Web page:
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Filing Cabinet - Underground Railroad

Lydia Adams

        I am seventy or eighty years old. I was from Fairfax county, old Virginia. I was married and had three children when I left there for Wood county, where I lived twenty years: thence to Missouri, removing with my master's family. One by one they sent four of my children away from me, and sent them to the South: and four of my grandchildren all to the South but one. My oldest son, Daniel--then Sarah--all gone. "It's no use to cry about it," said one of the young women, "she's got to go." That's what she said when Esther went away. Esther's husband is here now, almost crazy about her: they took her and sold her away from him. They were all Methodist people--great Methodists--all belonged to the church. My master died--he left no testimony whether he was willing to go or not. . . . I have been in Canada about one year, and like it as far as I have seen.

        I've been wanting to be free ever since I was a little child. I said to them I did n't believe God ever meant me to be a slave, if my skin was black--at any rate not all my lifetime: why not have it as in old times, seven years' servants? Master would say, "No, you were made to wait on white people: what was niggers made for?--why, just to wait on us all."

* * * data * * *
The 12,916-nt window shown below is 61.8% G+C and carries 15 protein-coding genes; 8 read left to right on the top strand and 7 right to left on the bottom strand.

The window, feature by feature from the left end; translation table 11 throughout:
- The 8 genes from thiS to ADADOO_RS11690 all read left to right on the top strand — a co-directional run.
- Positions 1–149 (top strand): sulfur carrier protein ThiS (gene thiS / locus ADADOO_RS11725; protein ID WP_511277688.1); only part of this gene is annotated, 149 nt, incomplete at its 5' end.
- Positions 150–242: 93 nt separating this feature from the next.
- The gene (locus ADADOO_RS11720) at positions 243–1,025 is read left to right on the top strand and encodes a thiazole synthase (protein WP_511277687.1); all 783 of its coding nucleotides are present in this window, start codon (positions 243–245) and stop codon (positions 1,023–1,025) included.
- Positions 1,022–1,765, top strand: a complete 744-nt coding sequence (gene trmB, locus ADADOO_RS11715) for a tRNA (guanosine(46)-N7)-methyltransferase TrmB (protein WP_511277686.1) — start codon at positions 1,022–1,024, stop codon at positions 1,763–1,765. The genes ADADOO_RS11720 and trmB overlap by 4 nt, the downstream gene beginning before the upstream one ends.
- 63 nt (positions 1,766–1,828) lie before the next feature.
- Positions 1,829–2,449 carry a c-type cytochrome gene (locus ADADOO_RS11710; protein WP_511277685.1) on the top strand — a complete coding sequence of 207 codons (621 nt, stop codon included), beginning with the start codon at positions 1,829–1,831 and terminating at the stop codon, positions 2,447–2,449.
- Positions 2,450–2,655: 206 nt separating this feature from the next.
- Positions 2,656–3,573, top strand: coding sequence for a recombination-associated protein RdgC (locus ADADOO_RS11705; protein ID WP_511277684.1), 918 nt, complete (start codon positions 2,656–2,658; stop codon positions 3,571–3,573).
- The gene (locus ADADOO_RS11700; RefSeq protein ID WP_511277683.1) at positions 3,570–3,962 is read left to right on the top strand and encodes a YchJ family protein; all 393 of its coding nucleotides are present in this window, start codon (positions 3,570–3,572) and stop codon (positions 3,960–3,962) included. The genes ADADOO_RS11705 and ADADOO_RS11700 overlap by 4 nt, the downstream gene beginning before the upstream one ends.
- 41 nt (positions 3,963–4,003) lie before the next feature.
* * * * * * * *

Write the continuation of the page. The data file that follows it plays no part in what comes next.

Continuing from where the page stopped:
I am afraid the slaveholders will go to a bad place--I am really afraid they will. I do n't think any slaveholder can get to the kingdom.

A North-Side View of Slavery, the Refugee:  or the Narratives of Fugitive Slaves in Canada, Related by Themselves with an Account of the History and Condition of the Colored Population of Upper Canada, Benjamin Drew (Boston: John P. Jewett & Co., 1856)

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